“We don’t need the fence, because there aren’t bombings and attacks here like in the past,” says Tropper, referring to the near-constant violence during the Second Intifada, or Palestinian uprising. It was then, in 2002, when Israel began construction of the security barrier that already snakes through much of the West Bank.
“Now our problem is rockets coming from Gaza. What can a fence do to stop rockets?” asks Tropper.
In fact, earlier this month, militants in Gaza fired more than 60 rockets into southern Israel in one day. Tropper worries that further construction of the separation barrier in the West Bank would give Palestinians in the area a good reason to resort to violence.
The Israel Nature and Parks Authority, a government body, has expressed opposition to the government’s plan, and submitted an alternative route to the High Court. That plan addresses security concerns while avoiding any damaging impact on Battir’s agricultural terraces. At the last court hearing in late January, the Defense Ministry rejected that recommendation, insisting that the current route would not damage the ancient agricultural heritage of the area, and maintains that it is crucial to ensuring the safety of its citizens.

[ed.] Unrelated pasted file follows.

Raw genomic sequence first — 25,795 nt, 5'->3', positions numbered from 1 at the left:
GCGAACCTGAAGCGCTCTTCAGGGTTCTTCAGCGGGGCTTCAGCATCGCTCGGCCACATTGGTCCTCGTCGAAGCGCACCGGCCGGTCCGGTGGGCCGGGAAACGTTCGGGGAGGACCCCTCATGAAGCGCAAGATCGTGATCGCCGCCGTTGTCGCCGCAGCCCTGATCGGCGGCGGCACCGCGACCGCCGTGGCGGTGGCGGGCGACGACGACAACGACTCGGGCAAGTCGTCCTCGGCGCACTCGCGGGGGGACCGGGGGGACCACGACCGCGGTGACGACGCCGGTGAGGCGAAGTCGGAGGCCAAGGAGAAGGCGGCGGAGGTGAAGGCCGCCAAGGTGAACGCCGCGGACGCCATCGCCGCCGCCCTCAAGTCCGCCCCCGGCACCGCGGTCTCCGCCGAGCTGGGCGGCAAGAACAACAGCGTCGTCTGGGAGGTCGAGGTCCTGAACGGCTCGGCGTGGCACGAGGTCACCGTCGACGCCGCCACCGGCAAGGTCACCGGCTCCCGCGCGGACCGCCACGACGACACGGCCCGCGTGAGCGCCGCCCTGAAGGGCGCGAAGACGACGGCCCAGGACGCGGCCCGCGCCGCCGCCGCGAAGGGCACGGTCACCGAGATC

Since that hearing, the government’s plan remains but is on hold. Israel’s supreme court instructed the Defense Ministry to consider the Nature and Parks Authority’s alternative route, and come up with other options before the next hearing in June.
Although they are neighbors, settlers and Palestinians are typically only seen together in their common role as bargaining chips on the negotiating table, rivals in a fruitless game of war, peace talks, war and more peace talks.
Yet this small group of settlers and Palestinians have put aside their stereotypical roles, and come together for an unlikely collaboration against the Israeli government. The same government that promotes settlements, and is building the security barrier to protect settlers from Palestinian attacks, is quite ironically being opposed by settlers who are joining hands with their Palestinian neighbors.
While it is common to see Jewish Israelis joining Palestinians in their struggles, these Israelis are almost always left wing, non-settlers. This collaboration may very well be the first of its kind - where Jewish settlers and Palestinians are working together for the common cause of opposing the Israeli government.